4 minutes | Apr 12, 2020
Christ as the Rosetta Stone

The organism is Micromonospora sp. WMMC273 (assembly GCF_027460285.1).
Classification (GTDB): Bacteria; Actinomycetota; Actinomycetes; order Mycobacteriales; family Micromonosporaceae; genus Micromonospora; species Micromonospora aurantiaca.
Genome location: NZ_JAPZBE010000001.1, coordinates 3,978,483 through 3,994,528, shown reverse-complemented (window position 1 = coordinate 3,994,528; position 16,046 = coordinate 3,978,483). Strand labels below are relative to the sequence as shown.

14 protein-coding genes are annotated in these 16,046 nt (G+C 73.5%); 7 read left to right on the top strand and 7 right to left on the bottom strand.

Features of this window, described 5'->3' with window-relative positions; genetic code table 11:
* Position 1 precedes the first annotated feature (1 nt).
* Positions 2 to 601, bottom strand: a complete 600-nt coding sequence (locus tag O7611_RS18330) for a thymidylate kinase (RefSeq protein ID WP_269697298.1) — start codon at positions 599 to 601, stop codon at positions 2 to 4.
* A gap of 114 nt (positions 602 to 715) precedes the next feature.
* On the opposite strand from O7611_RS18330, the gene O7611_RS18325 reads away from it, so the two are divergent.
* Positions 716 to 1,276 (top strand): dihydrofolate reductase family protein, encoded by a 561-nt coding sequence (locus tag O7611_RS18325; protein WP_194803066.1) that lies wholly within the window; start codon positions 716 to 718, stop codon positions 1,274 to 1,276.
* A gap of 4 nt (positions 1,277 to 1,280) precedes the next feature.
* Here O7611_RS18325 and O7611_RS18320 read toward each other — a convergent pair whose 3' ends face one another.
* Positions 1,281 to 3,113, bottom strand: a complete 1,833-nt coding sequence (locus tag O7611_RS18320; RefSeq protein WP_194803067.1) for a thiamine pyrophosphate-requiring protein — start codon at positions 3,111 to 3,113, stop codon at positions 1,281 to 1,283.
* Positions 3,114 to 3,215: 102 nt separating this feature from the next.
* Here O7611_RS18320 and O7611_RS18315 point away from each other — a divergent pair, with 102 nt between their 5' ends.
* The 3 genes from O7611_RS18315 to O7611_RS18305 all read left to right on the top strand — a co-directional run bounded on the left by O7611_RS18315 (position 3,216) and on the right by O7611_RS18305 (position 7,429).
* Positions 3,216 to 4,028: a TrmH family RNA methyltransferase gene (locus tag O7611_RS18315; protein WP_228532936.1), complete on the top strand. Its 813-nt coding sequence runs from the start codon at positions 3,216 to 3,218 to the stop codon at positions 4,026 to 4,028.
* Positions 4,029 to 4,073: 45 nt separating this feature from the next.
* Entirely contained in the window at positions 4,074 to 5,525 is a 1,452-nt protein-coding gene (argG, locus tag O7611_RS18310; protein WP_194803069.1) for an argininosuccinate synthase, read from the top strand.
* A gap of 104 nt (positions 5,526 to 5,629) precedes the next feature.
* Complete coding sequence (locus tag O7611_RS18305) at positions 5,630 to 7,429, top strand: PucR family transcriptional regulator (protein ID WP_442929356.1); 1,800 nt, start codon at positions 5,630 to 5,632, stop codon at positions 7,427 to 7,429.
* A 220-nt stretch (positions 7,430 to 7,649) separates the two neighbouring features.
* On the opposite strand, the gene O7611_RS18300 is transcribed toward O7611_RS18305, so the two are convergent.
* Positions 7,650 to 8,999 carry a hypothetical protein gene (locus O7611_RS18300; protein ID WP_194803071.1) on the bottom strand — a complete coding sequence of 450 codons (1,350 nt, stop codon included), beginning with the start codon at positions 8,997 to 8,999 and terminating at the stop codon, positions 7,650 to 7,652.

…therefore thus says the Lord GOD, See, I am laying in Zion a foundation stone, a tested stone, a precious cornerstone, a sure foundation… Isaiah 28:16 Until, 1799 archaeologists and historians had struggled to understand Ancient Egyptian hieroglyphics as they had no comparison with known languages. However, in that year a piece of Granodiorite was discovered which changed everything. The stone is called the Rosetta Stone and it had a text carved in three different languages on it: Ancient Egyptian, Demotic, and Ancient Greek. All of sudden archaeologists had a core of representative texts from which they were able to unlock the mystery of ancient Egyptian hieroglyphics. History came alive because of the discovery of the now legendary Rosetta Stone. Before Christ came there was a lot of misunderstanding around the law, the prophets and the coming Messiah. When Jesus Christ’s ministry began to become public, the people of Israel’s hope was stirred and gradually many came to believe that this could finally be the Messiah. There was one major problem though… Jesus did not fulfil the expectations of the people. The followers of Christ expected something quite different than what he actually did. They expected him to liberate them by force from the overlordship of the Roman Empire, and they were bitterly disappointed when he didn’t. They hadn’t understood the true meaning of the scriptures or the historical events that pointed the way to the Son of God’s life on earth. Christ’s life, didn’t work out the way the people of the age thought it should. Even John the Baptist became confused about the true nature of Christ’s mission and needed confirmation because things were not going the way he thought they would. However, Jesus’ life, death, and resurrection were all necessary for the ultimate reveal of the love and forgiveness of God the Father at the cross. The scriptures of the Old Testament did not change, with the birth of Christ, rather his life presented a new lens through which they could be viewed. Jesus Christ was the Rosetta Stone through which all former scripture now became clear. The former scriptures also become more relevant and their application made more practical sense than it ever had been before, as the grace of God was revealed in the life of his only begotten Son. In the same way that the life of Christ brought understanding to the reading of the Old Testament scriptures, so the scriptures that were written after Christ’s death are illuminated by Christ’s ongoing life after his resurrection. The Old and New Testament scriptures are brought into unity through the life, death and resurrection of our Lord the Son of God. The Spirit of Christ, that is the Holy Spirit, was sent to guide us into a knowledge of the Father and ultimately into all truth through aiding us in the understanding and insight of the entire Word of God contained within the scriptures. Just like an encoded message that needs a key phrase to decipher it the message of the Old Testament scriptures became clear only with the life of Christ and the continuation of understanding needed for reading the New Testament is also made clear by the ongoing presence and guidance of the Holy Spirit with us today. Without the recognition of the pivotal role of Jesus Christ as the Son of God, and the ongoing guidance of his Holy Spirit, the Word of the Father will remain an undecipherable mystery to us. So if you are struggling today to understand the Word of God and its relevance to your life, allow the life of our Lord Jesus Christ to be the Rosetta Stone which unlocks your understanding of the scripture through the leading of the Holy Spirit and the careful, close study of the Biblical text.